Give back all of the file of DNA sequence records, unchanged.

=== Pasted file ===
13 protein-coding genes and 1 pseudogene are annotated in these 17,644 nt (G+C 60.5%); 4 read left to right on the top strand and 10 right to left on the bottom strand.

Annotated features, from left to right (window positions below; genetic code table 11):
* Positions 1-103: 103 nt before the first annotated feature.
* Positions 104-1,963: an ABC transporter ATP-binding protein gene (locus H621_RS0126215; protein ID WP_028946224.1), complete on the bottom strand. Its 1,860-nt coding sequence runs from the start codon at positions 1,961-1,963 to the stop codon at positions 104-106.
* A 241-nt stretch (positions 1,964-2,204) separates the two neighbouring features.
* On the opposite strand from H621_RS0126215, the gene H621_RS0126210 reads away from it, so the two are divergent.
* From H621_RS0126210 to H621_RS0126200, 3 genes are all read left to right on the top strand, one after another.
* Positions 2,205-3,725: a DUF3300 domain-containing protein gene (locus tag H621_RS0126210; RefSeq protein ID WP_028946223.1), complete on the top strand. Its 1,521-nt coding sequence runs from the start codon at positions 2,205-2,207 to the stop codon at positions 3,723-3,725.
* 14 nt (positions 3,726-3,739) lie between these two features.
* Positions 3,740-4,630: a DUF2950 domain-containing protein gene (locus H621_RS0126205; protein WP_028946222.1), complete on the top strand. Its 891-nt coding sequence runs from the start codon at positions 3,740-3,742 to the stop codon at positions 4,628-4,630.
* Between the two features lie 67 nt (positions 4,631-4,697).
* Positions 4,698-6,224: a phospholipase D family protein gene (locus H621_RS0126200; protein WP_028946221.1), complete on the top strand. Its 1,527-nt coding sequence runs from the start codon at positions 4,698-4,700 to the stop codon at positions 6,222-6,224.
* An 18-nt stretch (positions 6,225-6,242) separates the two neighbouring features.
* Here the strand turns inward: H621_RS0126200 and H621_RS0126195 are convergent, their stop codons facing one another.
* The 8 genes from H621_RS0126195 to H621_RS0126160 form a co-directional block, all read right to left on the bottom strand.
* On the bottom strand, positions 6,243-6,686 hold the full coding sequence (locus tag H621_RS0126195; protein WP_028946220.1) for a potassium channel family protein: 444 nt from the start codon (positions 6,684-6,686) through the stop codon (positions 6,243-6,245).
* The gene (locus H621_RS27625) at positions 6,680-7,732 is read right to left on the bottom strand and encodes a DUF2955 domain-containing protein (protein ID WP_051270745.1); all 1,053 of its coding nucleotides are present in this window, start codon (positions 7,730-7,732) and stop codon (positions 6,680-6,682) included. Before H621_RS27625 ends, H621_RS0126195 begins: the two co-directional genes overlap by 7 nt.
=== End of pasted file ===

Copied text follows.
13 protein-coding genes and 1 pseudogene are annotated in these 17,644 nt (G+C 60.5%); 4 read left to right on the top strand and 10 right to left on the bottom strand.

Annotated features, from left to right (window positions below; genetic code table 11):
* Positions 1-103: 103 nt before the first annotated feature.
* Positions 104-1,963: an ABC transporter ATP-binding protein gene (locus H621_RS0126215; protein ID WP_028946224.1), complete on the bottom strand. Its 1,860-nt coding sequence runs from the start codon at positions 1,961-1,963 to the stop codon at positions 104-106.
* A 241-nt stretch (positions 1,964-2,204) separates the two neighbouring features.
* On the opposite strand from H621_RS0126215, the gene H621_RS0126210 reads away from it, so the two are divergent.
* From H621_RS0126210 to H621_RS0126200, 3 genes are all read left to right on the top strand, one after another.
* Positions 2,205-3,725: a DUF3300 domain-containing protein gene (locus tag H621_RS0126210; RefSeq protein ID WP_028946223.1), complete on the top strand. Its 1,521-nt coding sequence runs from the start codon at positions 2,205-2,207 to the stop codon at positions 3,723-3,725.
* 14 nt (positions 3,726-3,739) lie between these two features.
* Positions 3,740-4,630: a DUF2950 domain-containing protein gene (locus H621_RS0126205; protein WP_028946222.1), complete on the top strand. Its 891-nt coding sequence runs from the start codon at positions 3,740-3,742 to the stop codon at positions 4,628-4,630.
* Between the two features lie 67 nt (positions 4,631-4,697).
* Positions 4,698-6,224: a phospholipase D family protein gene (locus H621_RS0126200; protein WP_028946221.1), complete on the top strand. Its 1,527-nt coding sequence runs from the start codon at positions 4,698-4,700 to the stop codon at positions 6,222-6,224.
* An 18-nt stretch (positions 6,225-6,242) separates the two neighbouring features.
* Here the strand turns inward: H621_RS0126200 and H621_RS0126195 are convergent, their stop codons facing one another.
* The 8 genes from H621_RS0126195 to H621_RS0126160 form a co-directional block, all read right to left on the bottom strand.
* On the bottom strand, positions 6,243-6,686 hold the full coding sequence (locus tag H621_RS0126195; protein WP_028946220.1) for a potassium channel family protein: 444 nt from the start codon (positions 6,684-6,686) through the stop codon (positions 6,243-6,245).
* The gene (locus H621_RS27625) at positions 6,680-7,732 is read right to left on the bottom strand and encodes a DUF2955 domain-containing protein (protein ID WP_051270745.1); all 1,053 of its coding nucleotides are present in this window, start codon (positions 7,730-7,732) and stop codon (positions 6,680-6,682) included. Before H621_RS27625 ends, H621_RS0126195 begins: the two co-directional genes overlap by 7 nt.